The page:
The present Doodle celebrates the legacy of eighteenth century Brazilian architect and designer Joaquim Pinto de Oliveira, otherwise called Tebas. Students of history accept that during this month in 1778, Tebas broke liberated from the shackles of subjection and imbued his imaginative vision into the boulevards of São Paulo upon the finished remodel of one of his most famous designs: the first tower of the first São Paulo Cathedral.
Tebas was born in 1721 in the port city of Santos, Brazil, and was a dark slave of the notable Portuguese architect and manufacturer Bento de Oliveira Lima.
They moved to São Paulo during a time of sweeping common development in the capital city. Tebas had an uncommon mastery in working with stone, an ability which set his administrations sought after there.
By the 1750s, Tebas had ascended to turn into a profoundly practiced modeler in São Paulo, and over the next decades, he molded the city with developments including the pediment of the São Bento Monastery and the veneer of the Church of the Third Order of Carmo.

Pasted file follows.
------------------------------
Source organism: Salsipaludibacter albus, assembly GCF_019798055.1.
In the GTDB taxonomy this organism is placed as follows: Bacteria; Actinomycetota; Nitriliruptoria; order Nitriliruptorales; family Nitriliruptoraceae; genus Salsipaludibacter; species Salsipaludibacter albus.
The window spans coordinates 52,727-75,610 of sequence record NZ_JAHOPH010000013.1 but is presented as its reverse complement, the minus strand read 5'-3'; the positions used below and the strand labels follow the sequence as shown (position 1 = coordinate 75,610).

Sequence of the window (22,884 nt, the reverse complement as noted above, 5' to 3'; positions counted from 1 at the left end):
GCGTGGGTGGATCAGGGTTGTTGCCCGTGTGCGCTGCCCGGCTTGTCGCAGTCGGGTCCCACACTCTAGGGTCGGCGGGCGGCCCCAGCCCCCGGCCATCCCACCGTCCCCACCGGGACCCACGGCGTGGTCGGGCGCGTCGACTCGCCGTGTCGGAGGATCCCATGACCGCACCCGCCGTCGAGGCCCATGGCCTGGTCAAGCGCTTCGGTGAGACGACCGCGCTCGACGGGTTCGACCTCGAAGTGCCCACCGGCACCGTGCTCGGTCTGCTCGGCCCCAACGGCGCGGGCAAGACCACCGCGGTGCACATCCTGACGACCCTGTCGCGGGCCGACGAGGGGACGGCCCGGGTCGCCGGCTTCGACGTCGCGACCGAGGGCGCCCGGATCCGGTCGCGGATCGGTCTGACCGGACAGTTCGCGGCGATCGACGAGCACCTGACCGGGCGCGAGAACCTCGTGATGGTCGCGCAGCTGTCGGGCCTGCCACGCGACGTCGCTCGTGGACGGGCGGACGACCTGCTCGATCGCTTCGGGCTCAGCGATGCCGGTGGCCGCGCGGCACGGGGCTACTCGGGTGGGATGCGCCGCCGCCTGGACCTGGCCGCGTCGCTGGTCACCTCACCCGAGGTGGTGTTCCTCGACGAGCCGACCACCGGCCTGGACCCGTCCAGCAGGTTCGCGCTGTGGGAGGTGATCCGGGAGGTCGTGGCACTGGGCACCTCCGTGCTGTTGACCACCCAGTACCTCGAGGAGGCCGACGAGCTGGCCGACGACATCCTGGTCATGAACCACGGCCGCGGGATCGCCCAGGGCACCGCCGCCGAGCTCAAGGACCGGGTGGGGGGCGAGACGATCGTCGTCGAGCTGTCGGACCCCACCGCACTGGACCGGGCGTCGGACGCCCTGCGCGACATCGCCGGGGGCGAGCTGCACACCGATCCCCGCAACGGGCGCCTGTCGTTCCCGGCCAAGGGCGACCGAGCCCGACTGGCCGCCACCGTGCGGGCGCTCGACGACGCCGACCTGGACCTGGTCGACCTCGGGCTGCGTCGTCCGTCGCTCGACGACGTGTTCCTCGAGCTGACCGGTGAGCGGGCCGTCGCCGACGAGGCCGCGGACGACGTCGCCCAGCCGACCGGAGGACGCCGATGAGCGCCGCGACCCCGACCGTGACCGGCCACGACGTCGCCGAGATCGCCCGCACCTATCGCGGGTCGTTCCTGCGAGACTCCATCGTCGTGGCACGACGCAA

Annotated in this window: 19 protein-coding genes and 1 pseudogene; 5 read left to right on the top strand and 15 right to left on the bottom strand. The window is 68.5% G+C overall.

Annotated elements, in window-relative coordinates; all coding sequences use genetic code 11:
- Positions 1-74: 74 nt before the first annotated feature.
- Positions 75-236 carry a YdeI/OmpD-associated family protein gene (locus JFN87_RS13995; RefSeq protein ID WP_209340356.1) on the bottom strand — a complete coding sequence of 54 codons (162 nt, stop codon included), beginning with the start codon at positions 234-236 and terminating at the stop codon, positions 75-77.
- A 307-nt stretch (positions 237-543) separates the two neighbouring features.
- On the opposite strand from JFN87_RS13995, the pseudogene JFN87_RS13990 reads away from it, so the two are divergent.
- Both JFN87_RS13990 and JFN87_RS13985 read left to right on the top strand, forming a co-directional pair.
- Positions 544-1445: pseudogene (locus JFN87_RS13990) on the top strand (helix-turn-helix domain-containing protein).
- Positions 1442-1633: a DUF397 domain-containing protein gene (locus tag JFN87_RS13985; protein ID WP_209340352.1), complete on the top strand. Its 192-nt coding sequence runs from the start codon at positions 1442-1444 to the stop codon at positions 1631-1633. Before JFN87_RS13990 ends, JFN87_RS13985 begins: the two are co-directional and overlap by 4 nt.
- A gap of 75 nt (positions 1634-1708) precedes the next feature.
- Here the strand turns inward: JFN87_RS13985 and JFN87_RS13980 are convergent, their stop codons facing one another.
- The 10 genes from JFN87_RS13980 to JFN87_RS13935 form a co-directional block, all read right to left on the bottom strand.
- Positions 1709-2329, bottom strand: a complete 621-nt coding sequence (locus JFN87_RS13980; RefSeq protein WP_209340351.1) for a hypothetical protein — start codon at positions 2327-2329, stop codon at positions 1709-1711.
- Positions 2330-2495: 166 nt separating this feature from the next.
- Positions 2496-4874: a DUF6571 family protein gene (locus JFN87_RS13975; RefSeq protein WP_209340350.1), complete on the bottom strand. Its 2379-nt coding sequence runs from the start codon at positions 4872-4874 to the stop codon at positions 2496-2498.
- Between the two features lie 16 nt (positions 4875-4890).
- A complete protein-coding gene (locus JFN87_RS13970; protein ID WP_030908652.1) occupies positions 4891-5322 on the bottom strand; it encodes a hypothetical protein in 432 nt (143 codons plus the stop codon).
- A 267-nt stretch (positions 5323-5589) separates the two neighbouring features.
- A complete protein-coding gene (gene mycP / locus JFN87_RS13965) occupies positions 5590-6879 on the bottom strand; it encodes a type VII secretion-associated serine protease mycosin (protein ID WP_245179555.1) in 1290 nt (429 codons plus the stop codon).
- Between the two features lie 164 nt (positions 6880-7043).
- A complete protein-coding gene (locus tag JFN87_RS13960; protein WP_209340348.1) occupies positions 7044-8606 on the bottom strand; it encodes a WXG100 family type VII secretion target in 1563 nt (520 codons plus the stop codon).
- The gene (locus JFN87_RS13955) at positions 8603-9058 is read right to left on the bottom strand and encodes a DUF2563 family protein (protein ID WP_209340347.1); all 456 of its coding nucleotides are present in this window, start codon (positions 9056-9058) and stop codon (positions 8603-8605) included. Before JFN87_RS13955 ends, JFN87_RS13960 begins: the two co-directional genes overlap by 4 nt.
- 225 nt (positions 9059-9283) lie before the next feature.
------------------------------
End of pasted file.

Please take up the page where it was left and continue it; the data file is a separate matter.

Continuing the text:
He kept working for quite a long time after he picked up his opportunity and lived until the age of 90. Throughout his long life, he cemented himself as one of the best Brazilian architects of his time.
Out of appreciation for Tebas’ commitments to the city, in 2019 his name was engraved at the previous site of what is generally viewed as one of his most popular works, the Chafariz da Misericordia (Fountain of Mercy), Sao Paulo’s first public water fountain which he planned and developed in 1792.
Much thanks to you, Tebas, for defeating all obstructions to lay the blueprint for a more brighter future.